Wednesday, September 17, 2008

The Ohio Healthy Families Act is dead, but what's next?


Aside from being key battleground states in the 2008 election, Ohio and Colorado have another similarity, one to which employers in our state should pay attention.

In 2006, both states' voters passed ballot initiatives that amended their respective state constitutions to provide for a higher minimum wage. Why, you might be asking, should Ohio businesses care about what Colorado voters did two year ago? Because both minimum wage ballot initiatives were union-backed, as was the Healthy Families Act, and as are four different measures on Colorado's ballot this fall that should have businesses scared for their lives. According to Business Insurance, Colorado employers are fighting four proposed constitutional amendments on November's ballot that would devastate businesses in that state, by:

  • Eliminating "at will" employment and requiring private employers to have a "just cause" with supporting documentation before terminating employees.
  • Mandating that all companies with 20 or more employees provide health insurance for workers and dependents.
  • Removing workers compensation's "exclusive remedy" provision, and permitting injured workers to collect workers comp benefits and sue their employer.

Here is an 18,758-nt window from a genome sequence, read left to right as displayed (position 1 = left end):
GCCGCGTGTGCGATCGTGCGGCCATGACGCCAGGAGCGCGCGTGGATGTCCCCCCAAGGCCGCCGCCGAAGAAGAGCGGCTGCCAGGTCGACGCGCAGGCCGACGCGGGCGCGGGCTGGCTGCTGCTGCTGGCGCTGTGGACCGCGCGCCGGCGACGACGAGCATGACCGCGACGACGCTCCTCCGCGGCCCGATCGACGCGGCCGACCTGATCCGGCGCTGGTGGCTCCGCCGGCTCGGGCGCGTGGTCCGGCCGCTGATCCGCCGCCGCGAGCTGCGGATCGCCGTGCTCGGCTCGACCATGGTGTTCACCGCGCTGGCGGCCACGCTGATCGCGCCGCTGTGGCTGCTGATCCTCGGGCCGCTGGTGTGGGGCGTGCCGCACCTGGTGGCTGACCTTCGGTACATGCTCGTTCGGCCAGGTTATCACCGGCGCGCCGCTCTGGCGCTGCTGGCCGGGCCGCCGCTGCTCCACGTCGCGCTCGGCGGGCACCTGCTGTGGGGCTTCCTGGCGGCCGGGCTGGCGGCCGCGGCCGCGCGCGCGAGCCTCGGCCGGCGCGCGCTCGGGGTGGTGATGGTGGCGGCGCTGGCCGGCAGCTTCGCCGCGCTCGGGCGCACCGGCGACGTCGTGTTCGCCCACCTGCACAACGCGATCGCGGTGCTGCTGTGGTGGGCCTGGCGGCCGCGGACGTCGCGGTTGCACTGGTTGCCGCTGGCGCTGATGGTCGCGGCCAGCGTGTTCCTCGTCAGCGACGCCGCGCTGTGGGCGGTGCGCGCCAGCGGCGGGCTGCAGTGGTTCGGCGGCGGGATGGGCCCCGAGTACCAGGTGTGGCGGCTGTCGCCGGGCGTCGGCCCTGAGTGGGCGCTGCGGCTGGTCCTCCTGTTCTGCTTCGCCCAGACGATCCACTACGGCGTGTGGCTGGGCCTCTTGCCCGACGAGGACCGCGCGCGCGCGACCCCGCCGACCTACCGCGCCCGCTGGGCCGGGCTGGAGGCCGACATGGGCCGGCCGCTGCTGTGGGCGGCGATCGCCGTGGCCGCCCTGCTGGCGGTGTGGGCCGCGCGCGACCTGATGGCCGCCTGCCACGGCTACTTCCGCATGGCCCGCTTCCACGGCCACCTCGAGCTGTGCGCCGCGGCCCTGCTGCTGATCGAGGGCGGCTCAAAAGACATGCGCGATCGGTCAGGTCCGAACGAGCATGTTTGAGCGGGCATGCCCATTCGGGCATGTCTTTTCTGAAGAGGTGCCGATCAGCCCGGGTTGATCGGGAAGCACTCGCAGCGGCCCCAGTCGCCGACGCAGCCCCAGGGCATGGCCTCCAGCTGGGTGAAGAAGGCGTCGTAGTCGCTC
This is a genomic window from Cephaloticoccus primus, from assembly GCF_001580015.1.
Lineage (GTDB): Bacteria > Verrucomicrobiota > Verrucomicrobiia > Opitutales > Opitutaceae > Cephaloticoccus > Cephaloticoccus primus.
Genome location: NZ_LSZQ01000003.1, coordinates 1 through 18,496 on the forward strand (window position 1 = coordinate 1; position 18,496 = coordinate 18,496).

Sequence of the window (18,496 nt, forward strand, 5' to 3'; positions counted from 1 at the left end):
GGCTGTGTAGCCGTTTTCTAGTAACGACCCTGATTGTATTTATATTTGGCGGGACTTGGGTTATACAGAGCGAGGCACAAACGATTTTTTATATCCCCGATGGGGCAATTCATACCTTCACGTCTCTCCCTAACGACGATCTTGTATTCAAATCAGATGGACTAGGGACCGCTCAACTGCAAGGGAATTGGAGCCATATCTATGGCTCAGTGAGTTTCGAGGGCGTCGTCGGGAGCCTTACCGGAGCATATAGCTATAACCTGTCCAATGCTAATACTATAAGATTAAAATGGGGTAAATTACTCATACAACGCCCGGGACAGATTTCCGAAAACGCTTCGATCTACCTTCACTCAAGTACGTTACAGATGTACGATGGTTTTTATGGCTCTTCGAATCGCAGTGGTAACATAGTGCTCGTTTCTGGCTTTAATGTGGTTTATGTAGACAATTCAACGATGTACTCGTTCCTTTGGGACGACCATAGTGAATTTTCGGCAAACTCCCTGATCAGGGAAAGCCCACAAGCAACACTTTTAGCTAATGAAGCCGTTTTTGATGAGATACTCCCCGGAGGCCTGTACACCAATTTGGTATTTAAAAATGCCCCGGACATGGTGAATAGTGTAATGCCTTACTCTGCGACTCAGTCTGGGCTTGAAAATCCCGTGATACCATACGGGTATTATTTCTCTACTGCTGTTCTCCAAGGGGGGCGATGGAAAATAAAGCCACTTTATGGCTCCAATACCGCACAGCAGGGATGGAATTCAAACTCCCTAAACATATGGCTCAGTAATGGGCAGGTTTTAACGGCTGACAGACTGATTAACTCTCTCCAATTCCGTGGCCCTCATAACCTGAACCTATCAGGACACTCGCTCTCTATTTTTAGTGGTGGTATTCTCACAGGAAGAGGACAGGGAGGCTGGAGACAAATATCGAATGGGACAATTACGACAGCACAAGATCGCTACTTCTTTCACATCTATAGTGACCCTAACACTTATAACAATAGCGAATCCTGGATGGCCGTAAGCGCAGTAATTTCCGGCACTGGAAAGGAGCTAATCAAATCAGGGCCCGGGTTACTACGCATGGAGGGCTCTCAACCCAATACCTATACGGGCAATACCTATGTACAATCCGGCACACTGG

• Holding corporate officials criminally liable for illegal company activities.

Ohio businesses quickly mobilized against the Healthy Families Act, and should be commended for their efforts to defeat it. Imagine, however, the devastating cumulative effect of no more at-will employment, mandatory health insurance, and private lawsuits for workplace injuries. Companies need to stay vigilant in their efforts to keep Ohio business-friendly, and combat the type of job-killing ballot initiatives that labor organizations are testing in Colorado. Do not think for a second that if one or more of these Colorado initiatives are successful that we won't see some combination of them in 2010.

As long as labor organization can place transparently populist anti-business measures on the ballot via petition drives, we need to be mindful of what is happening in Colorado and fearful that it will come our way in the next election cycle.

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